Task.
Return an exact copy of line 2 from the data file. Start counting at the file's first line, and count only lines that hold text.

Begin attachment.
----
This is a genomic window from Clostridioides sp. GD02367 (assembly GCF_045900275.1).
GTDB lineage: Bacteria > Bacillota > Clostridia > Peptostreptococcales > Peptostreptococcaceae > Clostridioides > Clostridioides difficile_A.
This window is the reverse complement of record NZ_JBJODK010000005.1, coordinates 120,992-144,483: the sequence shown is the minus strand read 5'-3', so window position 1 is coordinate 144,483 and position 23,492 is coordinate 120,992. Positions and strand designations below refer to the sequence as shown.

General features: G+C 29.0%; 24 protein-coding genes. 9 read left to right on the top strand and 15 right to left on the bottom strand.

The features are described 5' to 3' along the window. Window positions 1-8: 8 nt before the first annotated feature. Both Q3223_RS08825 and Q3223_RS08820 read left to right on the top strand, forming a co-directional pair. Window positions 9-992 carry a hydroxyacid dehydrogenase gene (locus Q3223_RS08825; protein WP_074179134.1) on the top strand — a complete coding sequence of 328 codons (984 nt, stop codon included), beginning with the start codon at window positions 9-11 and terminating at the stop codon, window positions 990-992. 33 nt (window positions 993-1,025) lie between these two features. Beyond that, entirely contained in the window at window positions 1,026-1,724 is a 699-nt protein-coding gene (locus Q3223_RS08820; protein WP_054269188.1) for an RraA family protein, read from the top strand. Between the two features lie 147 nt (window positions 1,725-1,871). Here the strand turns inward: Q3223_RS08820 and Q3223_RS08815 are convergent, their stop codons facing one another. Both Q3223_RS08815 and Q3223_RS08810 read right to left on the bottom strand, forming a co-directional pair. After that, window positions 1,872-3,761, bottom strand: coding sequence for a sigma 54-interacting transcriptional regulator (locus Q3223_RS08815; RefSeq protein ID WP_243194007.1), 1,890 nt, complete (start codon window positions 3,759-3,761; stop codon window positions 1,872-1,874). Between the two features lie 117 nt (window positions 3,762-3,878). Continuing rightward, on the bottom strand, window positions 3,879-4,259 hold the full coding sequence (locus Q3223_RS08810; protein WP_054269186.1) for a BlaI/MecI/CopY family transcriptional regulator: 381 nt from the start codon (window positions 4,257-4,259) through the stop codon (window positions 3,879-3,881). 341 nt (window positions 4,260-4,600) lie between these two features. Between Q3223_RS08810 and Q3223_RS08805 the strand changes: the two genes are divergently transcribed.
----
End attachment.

GTDB lineage: Bacteria > Bacillota > Clostridia > Peptostreptococcales > Peptostreptococcaceae > Clostridioides > Clostridioides difficile_A.